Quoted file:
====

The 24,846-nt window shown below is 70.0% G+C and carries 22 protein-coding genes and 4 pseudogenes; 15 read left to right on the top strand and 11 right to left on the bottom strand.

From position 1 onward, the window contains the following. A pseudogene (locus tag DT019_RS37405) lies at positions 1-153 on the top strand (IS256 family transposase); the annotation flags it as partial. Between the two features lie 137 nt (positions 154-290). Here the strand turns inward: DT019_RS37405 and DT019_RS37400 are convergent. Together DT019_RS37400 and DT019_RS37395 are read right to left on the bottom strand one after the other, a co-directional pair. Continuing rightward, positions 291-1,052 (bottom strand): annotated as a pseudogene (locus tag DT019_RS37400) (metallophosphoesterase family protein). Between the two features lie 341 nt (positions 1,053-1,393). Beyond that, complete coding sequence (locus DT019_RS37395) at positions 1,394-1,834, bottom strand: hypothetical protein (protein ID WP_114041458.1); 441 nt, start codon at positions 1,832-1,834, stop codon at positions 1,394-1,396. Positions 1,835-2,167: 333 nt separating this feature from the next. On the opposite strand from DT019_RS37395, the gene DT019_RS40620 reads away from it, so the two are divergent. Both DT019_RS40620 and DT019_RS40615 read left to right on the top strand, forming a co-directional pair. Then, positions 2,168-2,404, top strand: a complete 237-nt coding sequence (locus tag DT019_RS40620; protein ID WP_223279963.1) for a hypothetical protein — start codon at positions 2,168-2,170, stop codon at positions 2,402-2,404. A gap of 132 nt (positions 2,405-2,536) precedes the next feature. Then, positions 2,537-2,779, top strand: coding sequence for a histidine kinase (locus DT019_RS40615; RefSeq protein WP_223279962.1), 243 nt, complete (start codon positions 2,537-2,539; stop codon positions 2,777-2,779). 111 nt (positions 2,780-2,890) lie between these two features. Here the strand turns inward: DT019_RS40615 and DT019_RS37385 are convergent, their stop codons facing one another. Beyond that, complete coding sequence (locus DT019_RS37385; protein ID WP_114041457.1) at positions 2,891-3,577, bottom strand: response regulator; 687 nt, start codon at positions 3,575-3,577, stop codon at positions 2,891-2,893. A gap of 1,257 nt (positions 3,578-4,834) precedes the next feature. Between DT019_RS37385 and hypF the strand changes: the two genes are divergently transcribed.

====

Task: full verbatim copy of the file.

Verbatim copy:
The 24,846-nt window shown below is 70.0% G+C and carries 22 protein-coding genes and 4 pseudogenes; 15 read left to right on the top strand and 11 right to left on the bottom strand.

From position 1 onward, the window contains the following. A pseudogene (locus tag DT019_RS37405) lies at positions 1-153 on the top strand (IS256 family transposase); the annotation flags it as partial. Between the two features lie 137 nt (positions 154-290). Here the strand turns inward: DT019_RS37405 and DT019_RS37400 are convergent. Together DT019_RS37400 and DT019_RS37395 are read right to left on the bottom strand one after the other, a co-directional pair. Continuing rightward, positions 291-1,052 (bottom strand): annotated as a pseudogene (locus tag DT019_RS37400) (metallophosphoesterase family protein). Between the two features lie 341 nt (positions 1,053-1,393). Beyond that, complete coding sequence (locus DT019_RS37395) at positions 1,394-1,834, bottom strand: hypothetical protein (protein ID WP_114041458.1); 441 nt, start codon at positions 1,832-1,834, stop codon at positions 1,394-1,396. Positions 1,835-2,167: 333 nt separating this feature from the next. On the opposite strand from DT019_RS37395, the gene DT019_RS40620 reads away from it, so the two are divergent. Both DT019_RS40620 and DT019_RS40615 read left to right on the top strand, forming a co-directional pair. Then, positions 2,168-2,404, top strand: a complete 237-nt coding sequence (locus tag DT019_RS40620; protein ID WP_223279963.1) for a hypothetical protein — start codon at positions 2,168-2,170, stop codon at positions 2,402-2,404. A gap of 132 nt (positions 2,405-2,536) precedes the next feature. Then, positions 2,537-2,779, top strand: coding sequence for a histidine kinase (locus DT019_RS40615; RefSeq protein WP_223279962.1), 243 nt, complete (start codon positions 2,537-2,539; stop codon positions 2,777-2,779). 111 nt (positions 2,780-2,890) lie between these two features. Here the strand turns inward: DT019_RS40615 and DT019_RS37385 are convergent, their stop codons facing one another. Beyond that, complete coding sequence (locus DT019_RS37385; protein ID WP_114041457.1) at positions 2,891-3,577, bottom strand: response regulator; 687 nt, start codon at positions 3,575-3,577, stop codon at positions 2,891-2,893. A gap of 1,257 nt (positions 3,578-4,834) precedes the next feature. Between DT019_RS37385 and hypF the strand changes: the two genes are divergently transcribed.